I recently returned from a lengthy trip to Asia, where I taught traditional mahouts (trainers) a gentler, more humane way of training and working with captive elephants.
Viewing the undercover video exposing the abuse of Tai, the elephant star of “Water for Elephants,” was unnerving. The techniques circus trainers in America use are identical to the traditional, antiquated and abusive methods of breaking and training elephants used by mahouts in Asia that have been handed down for centuries.
As in Asia, American circuses embody tradition, animal abuse for public entertainment. Being involved in the circus for nearly fifteen years gave me ample exposure to this abuse. Even though we have made huge advances in our knowledge about elephant intelligence and suffering, this tradition has, sadly, thus far failed to evolve.
There is an alternative to these harsh training methods, if indeed elephants must be trained. I am pioneering the field of positive reinforcement training in the traditional free contact environment in Asia. Although I do not condone the commercial use of elephants, I am realistic enough to know that my personal concerns will not put a stop to the shows and rides that exploit elephants there. Only through education targeted at elephant trainers, mahouts, and the insatiable public can the abuse be curtailed and eventually stopped.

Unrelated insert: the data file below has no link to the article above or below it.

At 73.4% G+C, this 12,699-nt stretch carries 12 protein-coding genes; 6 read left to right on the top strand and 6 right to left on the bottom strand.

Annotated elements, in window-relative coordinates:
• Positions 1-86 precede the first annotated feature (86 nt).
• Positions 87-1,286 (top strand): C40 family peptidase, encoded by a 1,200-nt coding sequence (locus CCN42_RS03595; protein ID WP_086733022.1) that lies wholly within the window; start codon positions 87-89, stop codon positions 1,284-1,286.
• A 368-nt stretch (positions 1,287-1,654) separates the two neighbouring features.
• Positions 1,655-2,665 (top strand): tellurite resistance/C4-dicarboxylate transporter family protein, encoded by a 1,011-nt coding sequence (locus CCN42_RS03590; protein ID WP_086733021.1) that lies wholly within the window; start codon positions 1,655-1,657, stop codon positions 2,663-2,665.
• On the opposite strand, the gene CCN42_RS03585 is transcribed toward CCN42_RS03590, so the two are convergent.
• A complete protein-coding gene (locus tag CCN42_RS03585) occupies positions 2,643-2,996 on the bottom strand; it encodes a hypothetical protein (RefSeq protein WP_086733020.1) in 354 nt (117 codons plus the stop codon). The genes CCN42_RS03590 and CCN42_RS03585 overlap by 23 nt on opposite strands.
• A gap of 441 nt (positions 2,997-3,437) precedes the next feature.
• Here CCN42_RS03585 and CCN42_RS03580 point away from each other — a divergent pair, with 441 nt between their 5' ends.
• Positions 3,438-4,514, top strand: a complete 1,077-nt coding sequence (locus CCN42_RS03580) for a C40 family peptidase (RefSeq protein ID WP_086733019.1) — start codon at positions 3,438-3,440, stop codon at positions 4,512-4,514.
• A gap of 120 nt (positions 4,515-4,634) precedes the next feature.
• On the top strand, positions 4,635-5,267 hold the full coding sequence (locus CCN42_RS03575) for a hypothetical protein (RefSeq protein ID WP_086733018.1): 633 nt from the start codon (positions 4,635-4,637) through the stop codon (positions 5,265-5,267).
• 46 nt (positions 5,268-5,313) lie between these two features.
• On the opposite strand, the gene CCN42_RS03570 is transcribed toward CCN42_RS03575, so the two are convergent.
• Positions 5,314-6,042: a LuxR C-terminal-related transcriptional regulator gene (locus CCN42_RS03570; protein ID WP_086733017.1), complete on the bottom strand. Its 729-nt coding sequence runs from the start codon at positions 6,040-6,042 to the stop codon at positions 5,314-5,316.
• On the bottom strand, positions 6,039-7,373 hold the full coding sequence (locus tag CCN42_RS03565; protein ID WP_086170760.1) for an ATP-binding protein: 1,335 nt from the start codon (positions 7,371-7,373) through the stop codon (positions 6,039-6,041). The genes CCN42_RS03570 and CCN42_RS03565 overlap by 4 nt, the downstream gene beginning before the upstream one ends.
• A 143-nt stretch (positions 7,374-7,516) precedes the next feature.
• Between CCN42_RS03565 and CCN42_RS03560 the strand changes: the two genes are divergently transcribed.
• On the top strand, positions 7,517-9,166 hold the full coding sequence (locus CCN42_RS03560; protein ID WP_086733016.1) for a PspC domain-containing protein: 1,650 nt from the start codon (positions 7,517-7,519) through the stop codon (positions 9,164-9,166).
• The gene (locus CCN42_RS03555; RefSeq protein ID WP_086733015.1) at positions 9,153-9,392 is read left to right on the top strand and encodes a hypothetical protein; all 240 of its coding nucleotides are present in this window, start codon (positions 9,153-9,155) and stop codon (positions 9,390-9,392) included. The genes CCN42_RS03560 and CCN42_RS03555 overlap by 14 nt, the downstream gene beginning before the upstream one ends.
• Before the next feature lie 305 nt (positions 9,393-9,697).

It is uncanny that Tai’s abuse was exposed as result of her portrayal of an abused elephant in “Water for Elephants.” By enforcing existing regulations and strengthening laws to protect the innocent, the antiquated training practices of the circus in America can be eradicated.
I am of the firm belief that if the only way an elephant can be on public display is to be dominated with harsh control methods then we, as a society, are required to forfeit the opportunity to have elephants in captivity.